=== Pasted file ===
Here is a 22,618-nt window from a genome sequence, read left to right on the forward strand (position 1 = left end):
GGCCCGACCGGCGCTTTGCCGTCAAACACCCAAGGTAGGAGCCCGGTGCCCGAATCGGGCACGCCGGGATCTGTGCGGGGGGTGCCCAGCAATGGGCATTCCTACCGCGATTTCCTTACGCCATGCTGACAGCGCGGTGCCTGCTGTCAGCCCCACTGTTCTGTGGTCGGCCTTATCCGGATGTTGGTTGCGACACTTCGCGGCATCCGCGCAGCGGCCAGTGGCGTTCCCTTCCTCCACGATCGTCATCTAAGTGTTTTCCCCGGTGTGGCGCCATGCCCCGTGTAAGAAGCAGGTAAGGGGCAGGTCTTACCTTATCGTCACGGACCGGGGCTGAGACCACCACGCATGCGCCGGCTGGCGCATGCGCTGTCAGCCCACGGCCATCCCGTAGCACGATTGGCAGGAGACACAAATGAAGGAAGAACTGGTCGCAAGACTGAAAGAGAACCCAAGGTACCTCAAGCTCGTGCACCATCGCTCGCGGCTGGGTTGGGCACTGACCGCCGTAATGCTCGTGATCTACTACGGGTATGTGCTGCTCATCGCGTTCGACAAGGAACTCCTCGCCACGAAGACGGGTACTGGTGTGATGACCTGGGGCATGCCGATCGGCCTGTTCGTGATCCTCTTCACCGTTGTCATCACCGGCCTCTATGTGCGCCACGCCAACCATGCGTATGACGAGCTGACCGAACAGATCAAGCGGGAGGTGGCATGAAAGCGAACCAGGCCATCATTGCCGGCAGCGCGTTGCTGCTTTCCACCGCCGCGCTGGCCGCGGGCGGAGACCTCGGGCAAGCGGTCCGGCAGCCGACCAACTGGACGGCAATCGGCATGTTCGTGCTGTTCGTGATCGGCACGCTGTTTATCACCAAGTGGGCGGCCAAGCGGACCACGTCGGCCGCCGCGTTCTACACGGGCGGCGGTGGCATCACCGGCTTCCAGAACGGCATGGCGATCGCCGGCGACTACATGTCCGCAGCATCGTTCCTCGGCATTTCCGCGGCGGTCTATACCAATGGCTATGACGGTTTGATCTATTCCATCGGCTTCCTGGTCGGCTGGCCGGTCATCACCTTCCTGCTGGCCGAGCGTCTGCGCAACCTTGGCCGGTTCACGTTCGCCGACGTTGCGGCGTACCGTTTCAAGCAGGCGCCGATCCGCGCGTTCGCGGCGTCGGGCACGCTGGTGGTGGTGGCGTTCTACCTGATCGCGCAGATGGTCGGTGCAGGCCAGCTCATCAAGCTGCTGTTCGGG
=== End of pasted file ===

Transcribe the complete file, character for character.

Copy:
Here is a 22,618-nt window from a genome sequence, read left to right on the forward strand (position 1 = left end):
GGCCCGACCGGCGCTTTGCCGTCAAACACCCAAGGTAGGAGCCCGGTGCCCGAATCGGGCACGCCGGGATCTGTGCGGGGGGTGCCCAGCAATGGGCATTCCTACCGCGATTTCCTTACGCCATGCTGACAGCGCGGTGCCTGCTGTCAGCCCCACTGTTCTGTGGTCGGCCTTATCCGGATGTTGGTTGCGACACTTCGCGGCATCCGCGCAGCGGCCAGTGGCGTTCCCTTCCTCCACGATCGTCATCTAAGTGTTTTCCCCGGTGTGGCGCCATGCCCCGTGTAAGAAGCAGGTAAGGGGCAGGTCTTACCTTATCGTCACGGACCGGGGCTGAGACCACCACGCATGCGCCGGCTGGCGCATGCGCTGTCAGCCCACGGCCATCCCGTAGCACGATTGGCAGGAGACACAAATGAAGGAAGAACTGGTCGCAAGACTGAAAGAGAACCCAAGGTACCTCAAGCTCGTGCACCATCGCTCGCGGCTGGGTTGGGCACTGACCGCCGTAATGCTCGTGATCTACTACGGGTATGTGCTGCTCATCGCGTTCGACAAGGAACTCCTCGCCACGAAGACGGGTACTGGTGTGATGACCTGGGGCATGCCGATCGGCCTGTTCGTGATCCTCTTCACCGTTGTCATCACCGGCCTCTATGTGCGCCACGCCAACCATGCGTATGACGAGCTGACCGAACAGATCAAGCGGGAGGTGGCATGAAAGCGAACCAGGCCATCATTGCCGGCAGCGCGTTGCTGCTTTCCACCGCCGCGCTGGCCGCGGGCGGAGACCTCGGGCAAGCGGTCCGGCAGCCGACCAACTGGACGGCAATCGGCATGTTCGTGCTGTTCGTGATCGGCACGCTGTTTATCACCAAGTGGGCGGCCAAGCGGACCACGTCGGCCGCCGCGTTCTACACGGGCGGCGGTGGCATCACCGGCTTCCAGAACGGCATGGCGATCGCCGGCGACTACATGTCCGCAGCATCGTTCCTCGGCATTTCCGCGGCGGTCTATACCAATGGCTATGACGGTTTGATCTATTCCATCGGCTTCCTGGTCGGCTGGCCGGTCATCACCTTCCTGCTGGCCGAGCGTCTGCGCAACCTTGGCCGGTTCACGTTCGCCGACGTTGCGGCGTACCGTTTCAAGCAGGCGCCGATCCGCGCGTTCGCGGCGTCGGGCACGCTGGTGGTGGTGGCGTTCTACCTGATCGCGCAGATGGTCGGTGCAGGCCAGCTCATCAAGCTGCTGTTCGGG